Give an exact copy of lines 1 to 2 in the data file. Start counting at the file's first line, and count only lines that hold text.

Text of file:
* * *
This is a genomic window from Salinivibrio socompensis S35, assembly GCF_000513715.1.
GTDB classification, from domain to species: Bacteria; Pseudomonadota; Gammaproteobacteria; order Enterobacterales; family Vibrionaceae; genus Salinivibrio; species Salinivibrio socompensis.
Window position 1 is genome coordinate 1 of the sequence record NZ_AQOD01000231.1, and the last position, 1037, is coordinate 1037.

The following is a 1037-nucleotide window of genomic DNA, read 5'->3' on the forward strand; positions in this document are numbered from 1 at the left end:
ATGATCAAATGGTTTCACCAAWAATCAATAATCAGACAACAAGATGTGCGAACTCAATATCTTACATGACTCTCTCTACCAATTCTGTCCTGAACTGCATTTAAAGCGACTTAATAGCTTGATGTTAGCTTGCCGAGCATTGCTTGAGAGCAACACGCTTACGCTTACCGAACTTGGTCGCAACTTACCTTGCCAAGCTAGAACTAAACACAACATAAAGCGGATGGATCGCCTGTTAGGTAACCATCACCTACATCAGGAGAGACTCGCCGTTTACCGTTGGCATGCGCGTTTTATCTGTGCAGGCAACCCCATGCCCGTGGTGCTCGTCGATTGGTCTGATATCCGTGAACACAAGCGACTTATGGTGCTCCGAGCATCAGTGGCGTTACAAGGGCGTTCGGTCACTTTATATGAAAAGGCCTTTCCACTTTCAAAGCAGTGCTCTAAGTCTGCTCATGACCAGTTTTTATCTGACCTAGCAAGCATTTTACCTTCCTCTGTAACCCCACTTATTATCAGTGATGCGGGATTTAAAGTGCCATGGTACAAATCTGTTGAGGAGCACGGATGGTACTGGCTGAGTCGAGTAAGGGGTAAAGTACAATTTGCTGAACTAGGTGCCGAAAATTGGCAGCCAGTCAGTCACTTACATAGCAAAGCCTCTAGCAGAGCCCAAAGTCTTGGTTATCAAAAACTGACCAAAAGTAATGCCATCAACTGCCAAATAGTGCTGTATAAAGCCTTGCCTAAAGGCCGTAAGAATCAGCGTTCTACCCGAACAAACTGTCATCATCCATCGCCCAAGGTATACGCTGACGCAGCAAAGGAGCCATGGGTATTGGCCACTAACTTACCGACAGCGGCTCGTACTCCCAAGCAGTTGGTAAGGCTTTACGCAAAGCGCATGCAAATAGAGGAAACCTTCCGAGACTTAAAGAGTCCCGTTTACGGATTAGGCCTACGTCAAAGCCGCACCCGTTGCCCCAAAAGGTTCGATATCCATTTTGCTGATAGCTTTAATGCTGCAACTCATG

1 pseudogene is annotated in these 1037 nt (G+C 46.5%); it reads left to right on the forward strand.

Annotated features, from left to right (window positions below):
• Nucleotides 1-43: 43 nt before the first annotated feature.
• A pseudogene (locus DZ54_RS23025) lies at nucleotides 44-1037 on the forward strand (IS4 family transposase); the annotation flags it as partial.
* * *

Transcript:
This is a genomic window from Salinivibrio socompensis S35, assembly GCF_000513715.1.
GTDB classification, from domain to species: Bacteria; Pseudomonadota; Gammaproteobacteria; order Enterobacterales; family Vibrionaceae; genus Salinivibrio; species Salinivibrio socompensis.